Green’s conclusion: We’re not talking about a theoretical technology, we’re talking about a nascent one. Quantum computers are here now. But like the IBM 5150 in 1981, they don’t really do anything that regular computers of their day can’t already do. Still, I’d be interested in hearing what anyone who said the PC market was a bubble back in 1981 has to say about it now.


Quantum computing, semiconductors could benefit from new ‘doping’ NCSU research

Researchers from North Carolina State University used computational analysis to predict how optical properties of semiconductor material zinc selenide (ZnSe) change when doped with halogen elements, and found the predictions were confirmed by experimental results. Their method could speed the process of identifying and creating materials useful in quantum applications.  WRAL news in Raleigh reported in detail and Quantum News Briefs summarizes.
Creating semiconductors with desirable properties means taking advantage of point defects – sites within a material where an atom may be missing, or where there are impurities. By manipulating these sites in the material, often by adding different elements (a process referred to as “doping”), designers can elicit different properties.
In a proof of principle study, Doug Irving, University Faculty Scholar and professor of materials science and engineering and his team used computational analysis to predict the outcome of using halogen elements chlorine and fluorine as ZnSe dopants. They chose these elements because halogen doped ZnSe has been extensively studied but the underlying defect chemistries are not well established.
In the case of an optical material like ZnSe, changing the way the material absorbs or emits light could allow researchers to use it in quantum applications that could operate at higher temperatures, since certain defects wouldn’t be as sensitive to elevated temperatures.


New fur for Schroedinger’s cat; scientists discover new phase transition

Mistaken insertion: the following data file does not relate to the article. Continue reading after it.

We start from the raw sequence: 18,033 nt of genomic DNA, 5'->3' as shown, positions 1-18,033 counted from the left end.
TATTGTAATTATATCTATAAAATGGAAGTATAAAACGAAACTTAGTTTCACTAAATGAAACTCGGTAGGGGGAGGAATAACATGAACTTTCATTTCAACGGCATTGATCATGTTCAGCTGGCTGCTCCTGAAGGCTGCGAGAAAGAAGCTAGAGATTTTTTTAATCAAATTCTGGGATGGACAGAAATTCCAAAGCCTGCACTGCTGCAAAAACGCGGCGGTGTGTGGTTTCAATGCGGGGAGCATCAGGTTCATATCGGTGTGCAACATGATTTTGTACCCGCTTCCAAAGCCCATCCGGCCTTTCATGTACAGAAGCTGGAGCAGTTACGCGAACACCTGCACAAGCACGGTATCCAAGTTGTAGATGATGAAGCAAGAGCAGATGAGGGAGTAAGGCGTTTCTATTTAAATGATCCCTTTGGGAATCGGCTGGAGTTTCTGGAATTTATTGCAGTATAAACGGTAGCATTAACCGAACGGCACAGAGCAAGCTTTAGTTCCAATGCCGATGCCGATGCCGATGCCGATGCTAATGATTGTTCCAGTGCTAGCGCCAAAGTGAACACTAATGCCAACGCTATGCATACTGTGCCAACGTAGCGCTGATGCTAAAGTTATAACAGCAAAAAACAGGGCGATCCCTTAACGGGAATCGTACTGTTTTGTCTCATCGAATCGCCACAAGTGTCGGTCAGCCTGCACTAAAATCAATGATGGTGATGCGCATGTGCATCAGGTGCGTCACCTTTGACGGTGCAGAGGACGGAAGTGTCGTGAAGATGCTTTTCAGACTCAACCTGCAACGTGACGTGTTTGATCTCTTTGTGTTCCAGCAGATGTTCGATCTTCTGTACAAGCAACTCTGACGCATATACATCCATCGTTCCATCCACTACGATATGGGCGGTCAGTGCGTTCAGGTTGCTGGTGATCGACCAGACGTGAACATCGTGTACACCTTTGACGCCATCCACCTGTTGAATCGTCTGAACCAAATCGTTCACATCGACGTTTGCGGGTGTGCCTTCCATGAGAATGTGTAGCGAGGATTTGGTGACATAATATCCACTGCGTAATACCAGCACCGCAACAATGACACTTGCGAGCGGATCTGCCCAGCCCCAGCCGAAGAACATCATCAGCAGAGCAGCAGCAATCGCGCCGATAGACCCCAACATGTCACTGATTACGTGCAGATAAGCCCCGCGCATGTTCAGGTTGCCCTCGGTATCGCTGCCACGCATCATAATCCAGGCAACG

Schroedinger’s cat is an allegory for two of the most awe-inspiring effects of quantum mechanics: entanglement and superposition. Researchers from Technische Universität Dresden (TUD) and the Technische Universität München (TUM) have now observed these behaviors on a much larger scale than that of the smallest of particles. Quantum News Briefs summarizes the recent article describing this research in Phys.org.
Until now, materials that display properties, like magnetism, have been known to have so-called domains—islands in which the materials properties are homogeneously either of one or a different kind (imagine them being either black or white, for example).
The physicists have now discovered a completely new phase transition, at which the domains surprisingly exhibit quantum mechanical features, resulting in their properties becoming entangled (being black and white at the same time). “Our quantum cat now has a new fur because we’ve discovered a new quantum phase transition in LiHoF4 which has not previously been known to exist,” says Matthias Vojta, Chair of Theoretical Solid State Physics at TUD.
“Even though there are more than 30 years of extensive research dedicated to phase transitions in quantum materials, we had previously assumed that the phenomenon of entanglement played a role only on a microscopic scale, where it involves only a few atoms at a time,” explains Christian Pfleiderer, Professor of Topology of Correlated Systems at the TUM.
As a rule, the laws of quantum mechanics only apply to microscopic particles. The research teams from Munich and Dresden have now succeeded in observing effects of quantum entanglement on a much larger scale, that of thousands of atoms. For this, they have chosen to work with the well-known compound LiHoF4.


IQM & QphoX collaborate to develop optical interface for scaling quantum computers

QM Quantum Computers is collaborating with QphoX, a start-up based in The Netherlands, to  develop an optical interface for scaling quantum computers.
IQM provides on-premises quantum computers for supercomputing data centres and research labs and offers full access to its hardware. IQM delivers these machines as a full-stack system integrator with its own quantum processors using superconducting qubits.
QphoX specializes in photon wavelength conversion for quantum technologies and is working to create a quantum modem which will allow quantum processors to be networked together. This will unlock new applications like distributed quantum computing between remotely entangled quantum processors, solving one of the biggest scaling challenges facing the industry.
“By leveraging our unique microwave to optical conversion technology, signals can instead be routed through the cryostat via optical fibers. As a result, both the spatial and heat load constraints placed on the cryostat will be reduced, allowing larger processors to be built in a single cryostat. We are very excited about embarking on this new partnership. Over the past several months we have already been working with IQM’s processors and have been very impressed with the quality and performance” said Frederick Hijazi, COO and Co-Founder, QphoX.


Sandra K. Helsel, Ph.D. has been researching and reporting on frontier technologies since 1990.  She has her Ph.D. from the University of Arizona.

Categories: quantum computing